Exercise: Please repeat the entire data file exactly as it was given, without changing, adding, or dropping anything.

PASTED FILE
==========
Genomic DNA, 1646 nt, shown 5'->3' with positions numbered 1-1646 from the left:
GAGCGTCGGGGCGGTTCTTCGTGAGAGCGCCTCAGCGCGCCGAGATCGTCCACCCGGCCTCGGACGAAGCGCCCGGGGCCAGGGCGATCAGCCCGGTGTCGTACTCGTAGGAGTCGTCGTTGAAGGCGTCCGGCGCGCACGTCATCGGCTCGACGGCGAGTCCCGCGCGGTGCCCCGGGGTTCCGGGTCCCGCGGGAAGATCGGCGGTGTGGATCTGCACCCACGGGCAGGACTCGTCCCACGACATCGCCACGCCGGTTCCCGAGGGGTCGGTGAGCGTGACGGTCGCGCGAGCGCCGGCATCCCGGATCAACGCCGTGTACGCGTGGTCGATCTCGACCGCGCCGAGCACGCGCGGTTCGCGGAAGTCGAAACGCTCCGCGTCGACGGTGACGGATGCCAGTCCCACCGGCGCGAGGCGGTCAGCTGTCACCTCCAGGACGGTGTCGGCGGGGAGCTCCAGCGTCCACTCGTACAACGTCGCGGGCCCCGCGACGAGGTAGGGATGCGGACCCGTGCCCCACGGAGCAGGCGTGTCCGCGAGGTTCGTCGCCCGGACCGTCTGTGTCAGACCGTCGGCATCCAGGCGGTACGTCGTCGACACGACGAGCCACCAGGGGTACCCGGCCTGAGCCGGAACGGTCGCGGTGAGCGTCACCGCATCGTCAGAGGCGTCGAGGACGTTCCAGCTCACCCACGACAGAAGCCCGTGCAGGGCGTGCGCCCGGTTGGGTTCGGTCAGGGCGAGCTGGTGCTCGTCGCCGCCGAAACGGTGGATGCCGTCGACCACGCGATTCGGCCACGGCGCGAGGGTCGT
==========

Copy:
Genomic DNA, 1646 nt, shown 5'->3' with positions numbered 1-1646 from the left:
GAGCGTCGGGGCGGTTCTTCGTGAGAGCGCCTCAGCGCGCCGAGATCGTCCACCCGGCCTCGGACGAAGCGCCCGGGGCCAGGGCGATCAGCCCGGTGTCGTACTCGTAGGAGTCGTCGTTGAAGGCGTCCGGCGCGCACGTCATCGGCTCGACGGCGAGTCCCGCGCGGTGCCCCGGGGTTCCGGGTCCCGCGGGAAGATCGGCGGTGTGGATCTGCACCCACGGGCAGGACTCGTCCCACGACATCGCCACGCCGGTTCCCGAGGGGTCGGTGAGCGTGACGGTCGCGCGAGCGCCGGCATCCCGGATCAACGCCGTGTACGCGTGGTCGATCTCGACCGCGCCGAGCACGCGCGGTTCGCGGAAGTCGAAACGCTCCGCGTCGACGGTGACGGATGCCAGTCCCACCGGCGCGAGGCGGTCAGCTGTCACCTCCAGGACGGTGTCGGCGGGGAGCTCCAGCGTCCACTCGTACAACGTCGCGGGCCCCGCGACGAGGTAGGGATGCGGACCCGTGCCCCACGGAGCAGGCGTGTCCGCGAGGTTCGTCGCCCGGACCGTCTGTGTCAGACCGTCGGCATCCAGGCGGTACGTCGTCGACACGACGAGCCACCAGGGGTACCCGGCCTGAGCCGGAACGGTCGCGGTGAGCGTCACCGCATCGTCAGAGGCGTCGAGGACGTTCCAGCTCACCCACGACAGAAGCCCGTGCAGGGCGTGCGCCCGGTTGGGTTCGGTCAGGGCGAGCTGGTGCTCGTCGCCGCCGAAACGGTGGATGCCGTCGACCACGCGATTCGGCCACGGCGCGAGGGTCGT